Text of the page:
I'm doing a presentation for the clinical staff at the rehab hospital where I work. I've noticed that some of the nurses are making errors regarding PICC line maintenance and I wanted to fix them. I've found some research articles and some excellent videos online regarding dressing changes, flushing, etc, but I am missing a piece that I feel is vital to my mission... "tips and tricks".
What are some things you've learned from experience (and if possible, an article to provide EBP) regarding the maintenance of PICC lines? There are so many tiny details that can go NOT according to plan, how do you deal with them?
An example...Someone wrapped the tegaderm AROUND the picc line. Wouldn't come undone with alcohol OR adhesive remover. But you aren't supposed to use scissors, so what do you do? What if you nick the line?
I'm sure you've had experiences like this and learned from them, so if you could please share that'd be much appreciated!
Jan 23, '13
PM me with your E mail I have something you will like that you can use for training . It is a teaching guide that I wrote for dressing change procedure,maintenance and troubleshooting. if it is done correctly from the start you alleviates a lot of these problems. It is on my computer at work though so I can not sent it to you until this Sunday when I get there.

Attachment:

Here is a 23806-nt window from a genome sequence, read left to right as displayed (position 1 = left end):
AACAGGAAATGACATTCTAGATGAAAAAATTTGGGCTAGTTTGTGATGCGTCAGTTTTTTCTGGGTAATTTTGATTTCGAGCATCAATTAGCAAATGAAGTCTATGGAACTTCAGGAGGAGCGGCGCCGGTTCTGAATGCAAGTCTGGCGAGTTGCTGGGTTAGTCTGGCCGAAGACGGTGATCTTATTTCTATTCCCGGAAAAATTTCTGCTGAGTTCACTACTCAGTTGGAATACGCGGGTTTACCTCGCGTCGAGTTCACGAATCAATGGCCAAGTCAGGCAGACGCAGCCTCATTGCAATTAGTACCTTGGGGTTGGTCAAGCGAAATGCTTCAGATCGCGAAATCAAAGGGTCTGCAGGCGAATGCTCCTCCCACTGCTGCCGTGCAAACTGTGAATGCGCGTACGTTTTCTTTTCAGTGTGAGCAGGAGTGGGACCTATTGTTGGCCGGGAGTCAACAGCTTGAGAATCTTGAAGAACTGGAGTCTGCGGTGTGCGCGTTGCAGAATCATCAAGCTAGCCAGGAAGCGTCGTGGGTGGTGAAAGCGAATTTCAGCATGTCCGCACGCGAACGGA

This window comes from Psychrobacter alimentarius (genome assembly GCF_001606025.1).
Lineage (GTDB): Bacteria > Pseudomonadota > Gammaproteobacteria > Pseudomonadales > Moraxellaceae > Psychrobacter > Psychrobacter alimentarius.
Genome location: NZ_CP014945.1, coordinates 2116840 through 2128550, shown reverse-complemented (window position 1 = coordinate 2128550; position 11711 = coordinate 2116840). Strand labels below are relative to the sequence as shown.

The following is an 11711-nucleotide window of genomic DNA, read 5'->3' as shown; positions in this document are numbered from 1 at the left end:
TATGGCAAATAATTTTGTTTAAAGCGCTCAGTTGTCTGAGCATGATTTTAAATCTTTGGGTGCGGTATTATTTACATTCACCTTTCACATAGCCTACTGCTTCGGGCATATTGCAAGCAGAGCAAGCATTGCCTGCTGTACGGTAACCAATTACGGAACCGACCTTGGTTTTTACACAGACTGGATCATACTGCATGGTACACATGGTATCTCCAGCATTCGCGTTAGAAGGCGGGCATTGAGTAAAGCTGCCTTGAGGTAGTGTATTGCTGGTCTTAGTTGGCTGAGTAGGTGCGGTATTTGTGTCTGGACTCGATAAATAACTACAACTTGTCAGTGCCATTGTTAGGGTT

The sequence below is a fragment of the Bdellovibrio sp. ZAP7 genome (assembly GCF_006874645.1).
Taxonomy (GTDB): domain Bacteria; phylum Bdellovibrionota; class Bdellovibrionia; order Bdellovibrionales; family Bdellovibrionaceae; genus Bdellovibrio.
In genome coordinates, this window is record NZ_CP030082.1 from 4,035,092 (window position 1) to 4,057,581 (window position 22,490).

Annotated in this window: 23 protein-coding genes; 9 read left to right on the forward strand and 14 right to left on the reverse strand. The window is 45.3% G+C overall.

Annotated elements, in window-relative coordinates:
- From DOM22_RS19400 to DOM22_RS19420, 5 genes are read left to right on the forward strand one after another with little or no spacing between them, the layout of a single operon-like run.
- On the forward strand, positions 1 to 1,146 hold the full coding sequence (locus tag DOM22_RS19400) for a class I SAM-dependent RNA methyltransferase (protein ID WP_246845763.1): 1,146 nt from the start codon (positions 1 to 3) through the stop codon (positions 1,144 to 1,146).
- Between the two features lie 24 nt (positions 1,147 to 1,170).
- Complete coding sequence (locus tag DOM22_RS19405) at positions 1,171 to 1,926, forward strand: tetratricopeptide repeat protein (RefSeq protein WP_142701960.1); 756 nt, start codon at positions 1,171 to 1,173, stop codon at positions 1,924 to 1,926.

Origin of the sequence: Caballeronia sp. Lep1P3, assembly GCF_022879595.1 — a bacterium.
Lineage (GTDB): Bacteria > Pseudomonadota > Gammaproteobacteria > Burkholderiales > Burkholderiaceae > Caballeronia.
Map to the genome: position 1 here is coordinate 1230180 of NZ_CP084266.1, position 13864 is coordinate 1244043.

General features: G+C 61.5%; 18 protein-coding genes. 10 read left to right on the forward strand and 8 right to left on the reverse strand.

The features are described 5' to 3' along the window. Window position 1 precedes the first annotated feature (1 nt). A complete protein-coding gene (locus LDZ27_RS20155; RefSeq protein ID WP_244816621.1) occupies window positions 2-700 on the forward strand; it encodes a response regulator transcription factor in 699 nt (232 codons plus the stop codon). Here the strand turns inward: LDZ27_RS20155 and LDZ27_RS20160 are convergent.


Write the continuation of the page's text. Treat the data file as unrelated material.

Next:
It sounds like the dressing came loose so instead of changing it they decided to add to it and needed some skin for the TSM to stick to so had to wrap the tegaderm all the way around. In that case it is nearly impossible to get it loose so I would get a suture removal kit scissor or a bandage scissor and only cut the tegaderem that is on the back of the arm nowhere near the PICC so you do not nick it or damage it. If you have too many layers of the TSM it impairs its function as well. It should NEVER be wrapped around the arm as that can be restrictive an impair circulation.
If you list the other problems you are seeing I can tell you what the standard of care would be in that situtation but you need to be specific for me.
Jan 23, '13
If you have not done this already, I recommend contacting the mfg. rep for the PICC line type you are using. THey have educational materials including videos that you can use. They should also provide inservices for free.
One trick we have incorporated: Only a few (THREE) nurses in our facility can change the central line dressings, including PICC lines (unless there is an emergent reason for someone else to do it). As a result, our central line infection rate has been zero for more than one year.